It depends on many things, namely: type of subgrade, rainfall, frost penetration, temperature differences, terrain, type and quantity of traffic, pavement design, materials, specifications, and construction. In fact these are the items that should be considered when designing new pavements and overlays of existing pavements. Current technology indicates that properly designed, specified and constructed hot mix asphalt pavements will give 20 years of service prior to the need for an asphalt overlay. Such pavements would be capable of handling the heaviest legal loads with the highest average daily traffic for this period. When overlaid the old pavement becomes an integral part of the new structure which includes the new asphalt surface of varying thickness. Again it is reasonable to expect 20 years service life of this pavement providing the criteria noted in the preceding paragraph is adhered to. Technology from national road tests, simulated laboratory testing, private industry and State research efforts, and studies of in place pavements have been utilized to establish the 20 years life expectancy. The Asphalt Institute, National Asphalt Pavement Association, and The Maryland Asphalt Association advocate the use of Full Depth Asphalt Pavement to attain the long life and the most economical performance from asphalt pavements. These pavements have one big advantage over other flexible pavements which is subgrades remain strong even in the critical thaw part of the year. In fact indications are that subgrades beneath full depth asphalt pavements get stronger in service. At least one of the Associations noted is currently studying in service pavements to determine if 25 years life is feasible design criteria. So, to get full life from your pavement, design your pavement carefully considering subgrade properties, amount and type of traffic, and the materials available. Utilize the lates State Highway Administration Specifications for Materials, Highway, Bridges, and Incidental Structures. Grade, drain, and compact the subgrade carefully so that it will support trucks and construction equipment. Proceed with placing the proper hot mix asphalt courses being sure that specification density and smoothness is incorporated in the construction. One of the main things is to be sure to have a good contractor who has the equipment, personnel, materials, experience, financial responsibility, and expertise to do the job that you want done. The pavements shown in this articles are a few installations from around the State that are giving satisfactory performance. None of them have been resurfaced to date.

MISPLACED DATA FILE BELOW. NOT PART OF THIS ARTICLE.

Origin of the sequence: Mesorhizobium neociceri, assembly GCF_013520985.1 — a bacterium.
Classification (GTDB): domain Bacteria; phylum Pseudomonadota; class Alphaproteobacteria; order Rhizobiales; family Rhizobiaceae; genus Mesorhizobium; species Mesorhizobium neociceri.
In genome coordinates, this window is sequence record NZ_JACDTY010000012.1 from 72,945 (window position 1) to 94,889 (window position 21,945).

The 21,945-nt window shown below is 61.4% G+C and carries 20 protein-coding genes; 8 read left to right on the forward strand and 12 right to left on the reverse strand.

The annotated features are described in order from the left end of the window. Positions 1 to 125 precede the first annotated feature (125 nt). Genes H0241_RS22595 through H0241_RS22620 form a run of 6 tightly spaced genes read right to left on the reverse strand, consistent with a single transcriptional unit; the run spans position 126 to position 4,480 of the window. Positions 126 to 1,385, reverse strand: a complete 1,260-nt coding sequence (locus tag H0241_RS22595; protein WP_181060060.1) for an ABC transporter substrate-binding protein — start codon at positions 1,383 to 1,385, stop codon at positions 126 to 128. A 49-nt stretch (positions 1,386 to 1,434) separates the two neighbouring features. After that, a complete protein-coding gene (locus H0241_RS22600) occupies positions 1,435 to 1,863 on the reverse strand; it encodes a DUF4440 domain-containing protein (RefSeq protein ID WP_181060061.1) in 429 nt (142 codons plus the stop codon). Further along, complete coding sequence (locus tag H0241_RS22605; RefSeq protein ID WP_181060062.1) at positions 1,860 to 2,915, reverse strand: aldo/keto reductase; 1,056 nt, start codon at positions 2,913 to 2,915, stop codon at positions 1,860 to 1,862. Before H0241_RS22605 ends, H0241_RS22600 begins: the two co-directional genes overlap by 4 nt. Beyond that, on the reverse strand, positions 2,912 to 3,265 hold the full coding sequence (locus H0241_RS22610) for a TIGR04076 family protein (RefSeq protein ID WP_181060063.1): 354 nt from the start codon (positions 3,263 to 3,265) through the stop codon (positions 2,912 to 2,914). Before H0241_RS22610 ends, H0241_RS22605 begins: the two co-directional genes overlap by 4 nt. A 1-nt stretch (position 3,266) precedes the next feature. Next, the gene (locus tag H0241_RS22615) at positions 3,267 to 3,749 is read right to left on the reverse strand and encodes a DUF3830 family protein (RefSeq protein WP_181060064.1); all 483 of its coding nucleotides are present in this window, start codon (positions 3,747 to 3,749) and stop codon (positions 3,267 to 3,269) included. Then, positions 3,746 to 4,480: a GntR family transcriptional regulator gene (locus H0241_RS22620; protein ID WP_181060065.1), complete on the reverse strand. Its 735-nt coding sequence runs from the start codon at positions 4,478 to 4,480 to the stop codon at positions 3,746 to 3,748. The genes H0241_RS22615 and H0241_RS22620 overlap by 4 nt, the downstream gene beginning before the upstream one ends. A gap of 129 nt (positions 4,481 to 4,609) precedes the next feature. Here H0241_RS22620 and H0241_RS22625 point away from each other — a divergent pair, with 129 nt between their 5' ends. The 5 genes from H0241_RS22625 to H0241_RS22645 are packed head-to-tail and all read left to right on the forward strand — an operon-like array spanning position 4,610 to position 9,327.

• Corporate Authors:

    Maryland Asphalt Association, Incorporated

    Baltimore Life Building, 901 North Howard Street
    Baltimore, MD  United States  21201
  • Publication Date: 1975-5

Media Info

  • Features: Photos;
  • Pagination: p. 4-5
  • Serial:

Subject/Index Terms

Filing Info

  • Accession Number: 00096708
  • Record Type: Publication
  • Files: TRIS
  • Created Date: Jul 15 1975 12:00AM